Director disqualification for manufacturer who abused loan agreements
A director of a manufacturing company has been banned from acting as a company director for 8 years after having been found to have wrongly diverted more than half a million pounds of business finance.
The individual concerned was a director of a company supplying products for the construction industry. He was found to have diverted over £510,000 of customer funds into the company bank account which should have been repaid to a finance company the business used to secure funds in advance for customer orders.
The issue arose over a practice the business used of submitting invoices to an external finance company to secure funds in advance on customer orders. Invoices sent to customers were meant to contain the details of the finance company, so when customers paid the invoice, the funds would go to the finance company, repaying the advance funds lent to the company. This process is known as 'factoring' and is a widely used and legitimate business practice.
However, instead of making sure customer payments went to the finance company, the director concerned sent customers invoices with the company's bank details, so the funds that should have gone to the finance company went to his business instead.
This wrongdoing was uncovered after his company went into administration owing the finance company over £500,000 (in additional to owing £1.3million to other creditors). At this point, the finance company contacted customers to collect the outstanding funds, only to discover customers had already paid their invoices to the company.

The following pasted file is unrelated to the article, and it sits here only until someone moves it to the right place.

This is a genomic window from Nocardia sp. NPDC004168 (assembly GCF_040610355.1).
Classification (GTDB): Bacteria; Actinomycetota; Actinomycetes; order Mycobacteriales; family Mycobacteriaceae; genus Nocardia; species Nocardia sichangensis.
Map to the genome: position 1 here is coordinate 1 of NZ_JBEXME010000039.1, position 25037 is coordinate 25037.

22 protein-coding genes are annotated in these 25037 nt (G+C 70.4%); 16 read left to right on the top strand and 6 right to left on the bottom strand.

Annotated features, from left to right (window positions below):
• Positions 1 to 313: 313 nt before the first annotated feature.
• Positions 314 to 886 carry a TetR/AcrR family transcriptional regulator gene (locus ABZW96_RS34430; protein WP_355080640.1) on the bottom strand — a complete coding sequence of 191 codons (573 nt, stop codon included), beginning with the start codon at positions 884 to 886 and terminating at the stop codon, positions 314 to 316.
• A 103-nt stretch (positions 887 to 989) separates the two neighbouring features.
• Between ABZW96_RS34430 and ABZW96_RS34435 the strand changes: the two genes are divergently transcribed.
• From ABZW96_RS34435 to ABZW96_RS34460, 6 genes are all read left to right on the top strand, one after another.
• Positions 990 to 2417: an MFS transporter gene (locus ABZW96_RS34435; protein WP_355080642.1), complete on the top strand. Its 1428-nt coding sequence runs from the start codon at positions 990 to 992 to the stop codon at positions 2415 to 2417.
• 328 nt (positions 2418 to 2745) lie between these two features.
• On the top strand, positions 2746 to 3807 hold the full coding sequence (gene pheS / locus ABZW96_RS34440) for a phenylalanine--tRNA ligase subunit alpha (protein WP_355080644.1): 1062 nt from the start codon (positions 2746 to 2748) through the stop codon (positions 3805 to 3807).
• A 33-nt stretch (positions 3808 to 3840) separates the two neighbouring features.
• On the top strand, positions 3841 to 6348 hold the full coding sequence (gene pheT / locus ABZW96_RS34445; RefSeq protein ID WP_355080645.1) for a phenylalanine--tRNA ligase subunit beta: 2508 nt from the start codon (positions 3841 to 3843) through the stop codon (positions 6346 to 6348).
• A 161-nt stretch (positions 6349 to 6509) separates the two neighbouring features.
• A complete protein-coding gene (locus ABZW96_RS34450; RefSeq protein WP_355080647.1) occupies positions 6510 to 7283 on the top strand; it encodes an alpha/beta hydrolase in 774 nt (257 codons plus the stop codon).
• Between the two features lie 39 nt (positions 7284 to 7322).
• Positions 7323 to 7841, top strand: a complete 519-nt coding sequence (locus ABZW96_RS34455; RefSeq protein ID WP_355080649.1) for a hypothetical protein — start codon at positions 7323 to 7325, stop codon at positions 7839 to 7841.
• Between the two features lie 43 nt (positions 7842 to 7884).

Following an investigation by the Insolvency Service that showed the extent of the directors' wrongdoing, he chose not to dispute that he had "misused factoring facilities by diverting customer funds away from its invoice finance provider". As a result, in January of this year, the Secretary of State accepted an undertaking from the director, disqualifying him from being a company director for 8 years.
Martin Gitner, Deputy Head of Insolvent Investigations at the Insolvency Service, said:
"This lengthy ban shows we take these matters very seriously and will seek to disqualify those who choose to act unscrupulously."
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